How to Get Government Grants for Residential Solar Power
It’s fairly easy to get a government grant for installing a solar system. And below you will find the information you need to let you know if it’s worth it. Solar power grants come in handy, as they are an extra incentive for saving on energy costs.
The solar power grant will help you offset the initial installation cost of the solar power system. There are two main types of solar power systems: water heating systems and photovoltaic (PV) systems. Water heating systems use heat from the sun to heat the water in your home and photovoltaic systems use heat from the sun to generate electricity. Solar water heating systems are simpler and less expensive to install than solar photovoltaic systems.
Getting Government Grants
Federal government grants (solar rebates) are given in the form of tax credits. The current program in the United States started in 2006 and expires in 2016. The credit will give you 30 percent of the installation cost of your solar power system. You have to purchase and install the system first, and then you can apply for the credit.
In addition to federal grants, consider applying for local and state grants. Contact your local utility company for utility incentives that you may be eligible. Use energy incentives database at desire.org to determine the local and state grants that you can apply for in your zip code.
To apply for a federal grant, fill out IRS Form 5695 (instructions included) and submit it with your income taxes. Form 5695 is a worksheet used to calculate the amount of tax credit you will receive. The credit amount calculated from IRS form 5695 is then entered into line 52 of IRS form 1040. Save all your receipts and the manufacturer’s certification statement for your records. Your solar power system must have an efficiency of 30 percent or better, and at least 50 percent of your home’s energy must come from solar energy.
Federal Grants for Energy Efficient Improvements
You can claim an additional 10% tax credit for qualified energy efficient improvements. These include insulation that meets the 2009 International Energy Conservation Code (IECC) criteria, and doors, roofs, windows and skylights that meet or exceed the Energy Star program requirements.
To find out what exactly your insulation requirements are, go to the 2009 IECC page. Once there, click on your state and then select your county. The minimum insulation values (R-values) for your walls, roof (ceiling), floor, and slab are listed on the top right-hand side. Once you know the minimum R-value, you can go to a home improvement store and purchase your insulation required.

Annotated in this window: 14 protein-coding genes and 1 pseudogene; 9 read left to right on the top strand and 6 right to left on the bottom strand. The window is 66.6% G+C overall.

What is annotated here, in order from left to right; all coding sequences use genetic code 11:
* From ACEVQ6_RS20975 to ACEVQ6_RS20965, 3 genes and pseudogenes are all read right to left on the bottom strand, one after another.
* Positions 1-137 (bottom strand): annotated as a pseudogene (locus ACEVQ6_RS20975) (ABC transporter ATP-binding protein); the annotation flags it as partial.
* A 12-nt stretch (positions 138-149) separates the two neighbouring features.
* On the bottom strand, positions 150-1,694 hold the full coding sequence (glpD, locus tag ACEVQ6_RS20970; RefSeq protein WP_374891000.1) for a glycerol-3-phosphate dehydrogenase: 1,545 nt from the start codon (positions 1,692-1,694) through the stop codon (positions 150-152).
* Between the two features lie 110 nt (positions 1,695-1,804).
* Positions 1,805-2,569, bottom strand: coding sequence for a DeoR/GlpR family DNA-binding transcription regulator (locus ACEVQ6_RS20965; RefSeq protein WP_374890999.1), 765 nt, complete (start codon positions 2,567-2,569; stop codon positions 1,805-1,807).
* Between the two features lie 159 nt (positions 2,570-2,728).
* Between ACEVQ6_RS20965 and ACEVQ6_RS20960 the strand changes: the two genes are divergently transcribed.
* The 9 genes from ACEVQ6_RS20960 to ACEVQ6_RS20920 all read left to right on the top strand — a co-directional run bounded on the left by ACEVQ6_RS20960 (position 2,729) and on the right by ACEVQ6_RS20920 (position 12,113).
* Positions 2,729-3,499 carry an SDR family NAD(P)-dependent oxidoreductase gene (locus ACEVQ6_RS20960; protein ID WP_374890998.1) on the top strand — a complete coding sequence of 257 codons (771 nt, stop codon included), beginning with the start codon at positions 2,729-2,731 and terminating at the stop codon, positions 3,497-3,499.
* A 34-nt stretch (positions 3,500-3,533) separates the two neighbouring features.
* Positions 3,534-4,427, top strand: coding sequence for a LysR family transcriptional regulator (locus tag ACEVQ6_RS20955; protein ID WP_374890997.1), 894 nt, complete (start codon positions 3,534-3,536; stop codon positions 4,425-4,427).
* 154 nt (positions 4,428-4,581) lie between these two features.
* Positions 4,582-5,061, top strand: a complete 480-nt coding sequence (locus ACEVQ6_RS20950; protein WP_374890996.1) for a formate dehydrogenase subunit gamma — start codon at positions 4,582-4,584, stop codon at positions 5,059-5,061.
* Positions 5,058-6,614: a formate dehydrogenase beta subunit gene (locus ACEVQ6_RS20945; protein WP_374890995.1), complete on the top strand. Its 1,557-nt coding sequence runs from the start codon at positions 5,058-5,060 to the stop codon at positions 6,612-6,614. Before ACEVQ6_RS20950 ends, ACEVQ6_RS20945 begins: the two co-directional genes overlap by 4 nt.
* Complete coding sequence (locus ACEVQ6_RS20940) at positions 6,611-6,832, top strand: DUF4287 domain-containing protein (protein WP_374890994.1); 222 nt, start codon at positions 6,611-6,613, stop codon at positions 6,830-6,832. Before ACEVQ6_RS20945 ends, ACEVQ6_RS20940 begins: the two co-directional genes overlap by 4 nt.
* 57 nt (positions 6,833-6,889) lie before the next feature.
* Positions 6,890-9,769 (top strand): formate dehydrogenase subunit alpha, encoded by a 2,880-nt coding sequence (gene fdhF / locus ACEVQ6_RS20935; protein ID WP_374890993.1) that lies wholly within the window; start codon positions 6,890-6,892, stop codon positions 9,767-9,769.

For example, if your walls are made of wood, and your wood frame wall R-value is 13, go to a home improvement store (Home Depot, Lowe’s, Ace Hardware, etc.) and tell them that you’re looking for R-13 insulation for your wood-framed walls. They’ll know the type of insulation to get, and they can help you with the installation. To find out if your other energy efficient improvements meet this credit’s requirements, go to the Energy Star page to find out what the roof’s solar reflectance should be.
To make energy efficient improvements on your roof, use a surface finish that has a solar reflectance value greater than the one indicated on the Energy Star page. For most cases, the roof would only need to be painted white or topped with an aluminum sheet. To give you an idea on the solar reflectance of several finishes, for example, white paint has an absorptance of 0.2 and a solar reflectance is 0.79.
A Few Facts on Solar Government Grants
- The solar power system installed must be new. Used products are not eligible for tax credits.
- You are not required to have a private contractor to install the system. You can install it yourself
- For consumers building new homes, there is no upper limit on the 30% tax credit.
- A tax credit reduces the amount of tax you have to pay. For example, if you owe $1,000 in taxes, and you get a $500 tax credit, you will owe $500 in taxes
- To claim this credit, you need to submit your taxes with form 1040. This credit cannot be claimed with form 1040EZ or 1040A.
- The tax credit is not only for homeowners. Condo and co-op owners can claim the credit as well. People who rent are not eligible for this credit.
- There is also a 30% tax credit for using wind energy, fuel cells or geothermal heat pumps.
Residential Solar System Cost
You can get details on the average cost of a complete, grid-tied, solar PV system, with rebates included, by clicking here. They make it really easy to understand how much a PV system for your house would cost and how to set it up depending on your location.